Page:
Miriam B. Murphy
Beehive History 22
The names Green Flake, Hark Lay, and Oscar Crosby are inscribed on monuments and remembered by Utah school children as the three African American slaves who came to Utah with the first company of Mormon pioneers. Beyond that, most children and adults know little about the three men and even less about the free blacks, members of the James family, who also immigrated to Utah in 1847.
Green Flake was born in Anson County, North Carolina, ca. 1828. In 1841 he traveled with his owners, James Madison and Agnes Love Flake, to Kemper County, Mississippi, where the family cleared land for a farm. During the winter of 1843–44 Madison, as he was called, and Agnes were baptized as members of the Mormon church and so was their servant Green. When the Flakes decided to join the main body of the church in Nauvoo, Green accompanied them. For a time he served as a bodyguard for Joseph Smith.
According to historian Leonard J. Arrington: When Brigham Young organized the pioneer company in the spring of 1847, Madison Flake volunteered to send Green and his fine white ‘mountain’ carriage to carry the leader. Green was instructed to build a nice log house for the Flakes during the winter and have it ready for occupancy by 1848 when the family would begin the trek from the Missouri.
When Brigham Young became ill near the present Utah-Wyoming border on July 12, Green Flake—as well as Hark Lay and Oscar Crosby—joined a group of men under Orson Pratt’s leadership to find the best route through the mountains to their destination in the valley. They formed what is known as the advance company. Behind them were the main body of pioneers and a smaller group with the ailing Brigham Young.
The advance company proceeded down Echo Canyon, around Little Mountain, and through Emigration Canyon. The men used shovels, axes, and other tools to create a passable road for the main body of wagons to follow. Orson Pratt and Erastus Snow rode into the valley on July 21, and the following day, July 22, all of the immigrants, except Brigham Young’s small group, entered the valley. Plowing, planting, and digging irrigation ditches occupied almost every man, including the African Americans. Green Flake, as instructed, also built a home for Madison and Agnes Flake. Some sources suggest that Green accompanied Brigham Young east in the fall of 1847, taking the Flakes’ wagon and then returning to Utah with the family in 1848.
In 1850 Madison Flake went to California where he was killed in an accident. When his widow Agnes decided to go to California with the Charles C. Rich company, she left Green Flake in Salt Lake City to “work for the Church, as a way of paying the family’s back tithing.”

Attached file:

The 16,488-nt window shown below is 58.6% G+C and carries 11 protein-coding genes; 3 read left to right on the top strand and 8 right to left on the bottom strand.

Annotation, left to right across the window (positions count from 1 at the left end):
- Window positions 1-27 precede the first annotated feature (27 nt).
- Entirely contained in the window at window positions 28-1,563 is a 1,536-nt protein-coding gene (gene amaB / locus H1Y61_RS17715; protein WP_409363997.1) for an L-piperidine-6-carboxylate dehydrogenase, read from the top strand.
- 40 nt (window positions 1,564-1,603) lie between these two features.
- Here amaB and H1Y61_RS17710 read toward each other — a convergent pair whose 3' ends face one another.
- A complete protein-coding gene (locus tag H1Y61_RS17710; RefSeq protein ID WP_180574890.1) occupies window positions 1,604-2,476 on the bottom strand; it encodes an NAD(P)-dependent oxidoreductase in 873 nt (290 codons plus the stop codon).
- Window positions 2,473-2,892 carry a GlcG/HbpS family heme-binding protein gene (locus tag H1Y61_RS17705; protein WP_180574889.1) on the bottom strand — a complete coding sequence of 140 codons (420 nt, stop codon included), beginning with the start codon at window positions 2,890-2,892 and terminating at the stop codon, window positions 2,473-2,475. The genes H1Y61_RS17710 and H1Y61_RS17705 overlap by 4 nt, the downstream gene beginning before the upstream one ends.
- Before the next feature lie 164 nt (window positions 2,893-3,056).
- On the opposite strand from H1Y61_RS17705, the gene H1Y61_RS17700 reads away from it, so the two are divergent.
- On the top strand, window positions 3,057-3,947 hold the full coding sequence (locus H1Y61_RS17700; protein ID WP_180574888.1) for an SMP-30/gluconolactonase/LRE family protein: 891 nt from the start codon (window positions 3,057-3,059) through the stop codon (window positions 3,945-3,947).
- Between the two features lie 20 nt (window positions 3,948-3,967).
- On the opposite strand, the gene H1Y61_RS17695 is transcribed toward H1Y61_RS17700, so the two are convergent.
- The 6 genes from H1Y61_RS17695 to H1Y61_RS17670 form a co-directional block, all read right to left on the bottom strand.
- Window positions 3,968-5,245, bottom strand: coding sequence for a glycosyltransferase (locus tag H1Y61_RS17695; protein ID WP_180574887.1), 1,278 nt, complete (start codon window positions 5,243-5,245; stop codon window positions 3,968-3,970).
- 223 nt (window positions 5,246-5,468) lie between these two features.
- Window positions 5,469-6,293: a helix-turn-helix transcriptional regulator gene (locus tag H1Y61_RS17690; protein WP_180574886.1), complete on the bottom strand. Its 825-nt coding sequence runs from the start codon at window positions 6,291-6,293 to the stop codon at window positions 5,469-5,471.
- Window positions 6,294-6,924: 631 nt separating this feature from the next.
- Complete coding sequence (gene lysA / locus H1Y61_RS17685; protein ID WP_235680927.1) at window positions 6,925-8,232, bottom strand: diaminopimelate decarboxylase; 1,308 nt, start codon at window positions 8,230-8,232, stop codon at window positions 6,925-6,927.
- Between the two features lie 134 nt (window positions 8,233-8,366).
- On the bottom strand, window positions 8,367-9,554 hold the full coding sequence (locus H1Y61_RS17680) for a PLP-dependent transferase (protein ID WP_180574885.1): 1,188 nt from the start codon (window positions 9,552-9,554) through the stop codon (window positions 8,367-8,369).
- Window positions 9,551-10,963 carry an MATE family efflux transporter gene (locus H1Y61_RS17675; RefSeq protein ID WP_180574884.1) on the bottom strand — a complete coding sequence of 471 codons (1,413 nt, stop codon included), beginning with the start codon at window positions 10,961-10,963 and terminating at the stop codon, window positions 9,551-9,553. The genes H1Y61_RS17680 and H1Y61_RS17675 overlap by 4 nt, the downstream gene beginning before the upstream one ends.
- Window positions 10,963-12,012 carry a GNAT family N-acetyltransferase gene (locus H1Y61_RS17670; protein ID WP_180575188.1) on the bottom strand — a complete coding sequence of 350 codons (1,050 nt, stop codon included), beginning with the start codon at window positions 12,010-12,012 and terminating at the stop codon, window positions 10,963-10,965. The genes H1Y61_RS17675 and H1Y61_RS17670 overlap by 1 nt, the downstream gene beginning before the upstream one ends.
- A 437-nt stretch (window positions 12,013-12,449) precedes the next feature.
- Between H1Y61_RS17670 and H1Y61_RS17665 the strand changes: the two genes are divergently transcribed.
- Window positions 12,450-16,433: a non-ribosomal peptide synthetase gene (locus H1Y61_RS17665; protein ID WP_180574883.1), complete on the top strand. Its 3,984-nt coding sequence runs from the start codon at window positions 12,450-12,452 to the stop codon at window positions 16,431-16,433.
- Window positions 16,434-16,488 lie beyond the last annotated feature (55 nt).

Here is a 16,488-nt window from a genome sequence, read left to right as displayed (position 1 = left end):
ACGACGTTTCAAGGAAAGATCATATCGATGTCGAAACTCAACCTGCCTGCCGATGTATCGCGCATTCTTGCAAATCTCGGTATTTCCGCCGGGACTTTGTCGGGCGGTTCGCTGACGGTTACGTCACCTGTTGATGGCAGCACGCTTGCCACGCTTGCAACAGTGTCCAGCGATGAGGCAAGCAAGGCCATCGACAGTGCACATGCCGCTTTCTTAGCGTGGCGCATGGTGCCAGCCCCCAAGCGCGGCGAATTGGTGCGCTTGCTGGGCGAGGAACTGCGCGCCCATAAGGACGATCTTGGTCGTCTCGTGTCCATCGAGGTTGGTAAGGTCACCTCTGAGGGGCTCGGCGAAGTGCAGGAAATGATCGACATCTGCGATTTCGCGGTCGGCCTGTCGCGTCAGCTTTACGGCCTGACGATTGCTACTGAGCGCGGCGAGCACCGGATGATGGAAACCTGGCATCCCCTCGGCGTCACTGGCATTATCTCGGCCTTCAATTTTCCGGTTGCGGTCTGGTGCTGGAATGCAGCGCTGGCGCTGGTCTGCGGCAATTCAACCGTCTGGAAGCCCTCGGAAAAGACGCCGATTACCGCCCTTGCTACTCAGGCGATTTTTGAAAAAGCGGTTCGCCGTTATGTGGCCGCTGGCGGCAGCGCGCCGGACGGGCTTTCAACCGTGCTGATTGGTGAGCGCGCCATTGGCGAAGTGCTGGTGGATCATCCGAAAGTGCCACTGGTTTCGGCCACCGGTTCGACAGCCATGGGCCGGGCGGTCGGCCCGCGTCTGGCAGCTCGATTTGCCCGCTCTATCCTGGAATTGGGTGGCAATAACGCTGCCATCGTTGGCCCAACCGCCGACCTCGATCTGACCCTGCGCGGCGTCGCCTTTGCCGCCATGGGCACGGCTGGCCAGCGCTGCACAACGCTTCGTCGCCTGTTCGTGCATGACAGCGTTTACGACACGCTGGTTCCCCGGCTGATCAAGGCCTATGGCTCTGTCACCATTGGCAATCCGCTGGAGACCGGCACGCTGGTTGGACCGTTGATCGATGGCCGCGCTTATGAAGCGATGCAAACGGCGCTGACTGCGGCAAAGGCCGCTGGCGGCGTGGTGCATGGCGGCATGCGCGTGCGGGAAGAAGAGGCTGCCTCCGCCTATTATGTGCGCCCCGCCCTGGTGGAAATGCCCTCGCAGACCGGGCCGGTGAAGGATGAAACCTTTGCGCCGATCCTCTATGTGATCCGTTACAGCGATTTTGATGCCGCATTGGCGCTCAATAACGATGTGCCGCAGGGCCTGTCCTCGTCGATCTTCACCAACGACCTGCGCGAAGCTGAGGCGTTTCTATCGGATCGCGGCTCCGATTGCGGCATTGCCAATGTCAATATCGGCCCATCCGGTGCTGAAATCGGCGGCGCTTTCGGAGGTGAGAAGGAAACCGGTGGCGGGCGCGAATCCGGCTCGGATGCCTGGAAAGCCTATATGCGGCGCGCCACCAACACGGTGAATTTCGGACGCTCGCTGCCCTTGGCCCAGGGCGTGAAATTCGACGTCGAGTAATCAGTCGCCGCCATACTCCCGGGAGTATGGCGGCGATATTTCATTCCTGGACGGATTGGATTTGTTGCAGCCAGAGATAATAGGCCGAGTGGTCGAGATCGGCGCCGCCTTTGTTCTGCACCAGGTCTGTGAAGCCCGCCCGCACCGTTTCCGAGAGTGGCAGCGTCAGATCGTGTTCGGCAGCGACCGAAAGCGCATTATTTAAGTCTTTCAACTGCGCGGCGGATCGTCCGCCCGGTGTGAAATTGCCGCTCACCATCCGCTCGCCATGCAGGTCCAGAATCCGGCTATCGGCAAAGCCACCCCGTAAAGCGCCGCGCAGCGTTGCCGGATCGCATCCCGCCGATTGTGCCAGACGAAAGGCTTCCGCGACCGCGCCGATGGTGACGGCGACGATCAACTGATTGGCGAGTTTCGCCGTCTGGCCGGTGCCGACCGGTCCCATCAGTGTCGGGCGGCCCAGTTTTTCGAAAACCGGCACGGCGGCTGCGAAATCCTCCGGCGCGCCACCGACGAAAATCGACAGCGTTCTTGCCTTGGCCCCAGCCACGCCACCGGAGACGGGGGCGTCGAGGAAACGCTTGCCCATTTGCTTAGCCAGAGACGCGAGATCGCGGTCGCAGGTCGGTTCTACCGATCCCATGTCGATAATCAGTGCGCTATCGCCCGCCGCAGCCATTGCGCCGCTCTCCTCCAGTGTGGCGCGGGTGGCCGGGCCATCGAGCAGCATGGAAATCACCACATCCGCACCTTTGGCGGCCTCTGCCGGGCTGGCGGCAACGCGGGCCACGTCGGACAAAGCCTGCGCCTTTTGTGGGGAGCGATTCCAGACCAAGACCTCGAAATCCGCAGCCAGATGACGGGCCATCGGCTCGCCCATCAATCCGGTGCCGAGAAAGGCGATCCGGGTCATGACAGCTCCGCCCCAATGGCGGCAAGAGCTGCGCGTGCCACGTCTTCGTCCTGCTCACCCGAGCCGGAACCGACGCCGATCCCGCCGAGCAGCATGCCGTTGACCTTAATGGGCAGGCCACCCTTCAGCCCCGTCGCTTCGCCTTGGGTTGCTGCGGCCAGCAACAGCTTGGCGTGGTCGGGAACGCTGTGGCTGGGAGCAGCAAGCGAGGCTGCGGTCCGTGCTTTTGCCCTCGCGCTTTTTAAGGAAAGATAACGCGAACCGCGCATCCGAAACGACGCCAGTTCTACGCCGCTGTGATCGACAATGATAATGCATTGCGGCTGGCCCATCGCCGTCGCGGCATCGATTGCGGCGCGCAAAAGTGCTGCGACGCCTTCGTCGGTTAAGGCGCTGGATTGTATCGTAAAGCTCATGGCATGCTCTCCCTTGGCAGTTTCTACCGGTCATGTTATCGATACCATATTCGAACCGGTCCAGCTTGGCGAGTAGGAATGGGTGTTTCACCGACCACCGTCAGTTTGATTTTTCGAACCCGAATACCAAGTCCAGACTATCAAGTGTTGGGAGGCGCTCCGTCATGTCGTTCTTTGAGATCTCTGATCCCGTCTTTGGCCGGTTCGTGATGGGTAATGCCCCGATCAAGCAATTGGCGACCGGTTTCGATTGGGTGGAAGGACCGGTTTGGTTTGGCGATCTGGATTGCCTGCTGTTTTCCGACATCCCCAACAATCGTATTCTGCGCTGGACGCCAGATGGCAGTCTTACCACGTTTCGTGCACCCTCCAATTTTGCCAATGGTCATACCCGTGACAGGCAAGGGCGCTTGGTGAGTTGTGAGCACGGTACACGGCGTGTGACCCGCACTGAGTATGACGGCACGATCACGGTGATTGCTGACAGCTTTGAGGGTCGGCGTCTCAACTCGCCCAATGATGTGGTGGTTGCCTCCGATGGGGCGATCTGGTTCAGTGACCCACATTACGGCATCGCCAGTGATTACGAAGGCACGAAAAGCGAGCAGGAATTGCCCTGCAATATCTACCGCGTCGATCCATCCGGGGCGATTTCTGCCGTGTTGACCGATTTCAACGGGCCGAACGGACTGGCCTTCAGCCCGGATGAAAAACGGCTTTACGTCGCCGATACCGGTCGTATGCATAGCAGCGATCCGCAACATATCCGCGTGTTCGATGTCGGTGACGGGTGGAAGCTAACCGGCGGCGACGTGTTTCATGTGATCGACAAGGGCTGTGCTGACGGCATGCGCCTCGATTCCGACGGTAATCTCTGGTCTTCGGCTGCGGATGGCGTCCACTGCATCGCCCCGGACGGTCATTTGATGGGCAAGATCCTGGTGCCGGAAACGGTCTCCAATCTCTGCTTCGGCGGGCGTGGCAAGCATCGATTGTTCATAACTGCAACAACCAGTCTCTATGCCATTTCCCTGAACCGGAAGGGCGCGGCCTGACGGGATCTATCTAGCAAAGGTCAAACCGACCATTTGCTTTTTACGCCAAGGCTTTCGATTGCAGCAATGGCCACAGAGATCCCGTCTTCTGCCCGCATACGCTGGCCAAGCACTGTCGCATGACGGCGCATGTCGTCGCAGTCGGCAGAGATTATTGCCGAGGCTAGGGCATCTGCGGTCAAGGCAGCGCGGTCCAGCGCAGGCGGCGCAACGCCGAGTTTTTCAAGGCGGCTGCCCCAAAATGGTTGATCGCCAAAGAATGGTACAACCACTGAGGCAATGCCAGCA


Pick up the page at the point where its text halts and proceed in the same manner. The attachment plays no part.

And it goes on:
Arrington stated: Green worked for Brigham Young and Heber C. Kimball in a variety of capacities for a year or two, and then was given his freedom and a plot of ground at Union Fort, in the Salt Lake Valley….He thereupon married Martha Crosby and at Union, on the east side of 9th East, they grew garden crops, maintained an orchard, and bred fine livestock. They had two children.
Green probably developed at least a small herd of cattle, for he had his own registered livestock brand–his initials, GF, with a bar above them.
Another account says that Green, Martha, and their son Abraham purchased some 20 acres of land in Union for $1,880 from James Godfrey ca. 1881. Although the Flakes raised much of their own food, Green also “worked for others who needed a good man. He was a big man, weighing nearly 200 pounds.”
The energetic Green may also have tried his hand at prospecting. Historian Ronald G. Coleman states that Green and his brother-in-law Miles Litzford (or Litchford), after limited success in the Bingham Canyon area, located several claims in the Big Cottonwood Mining District: Evergreen, Abraham Lincoln, Lake Cross, Union Blue, and Rainbow. Lack of capital to develop the claims led the men to sell out in 1871 to the Elevator Prospecting Company, one of two mining companies organized by blacks that year.
Green and Martha Flake were active members of the LDS ward in Union. In addition to tithing, he made donations to building funds for the Union Ward and the Salt Lake Temple. He was a good neighbor by all accounts, extending a helping hand without being asked. He was also noted for his fine singing voice. Some accounts claim that Green maintained the friendly relationship with Brigham Young that began on the overland trek and that when the pioneer leader died in 1877 Green helped to dig his grave.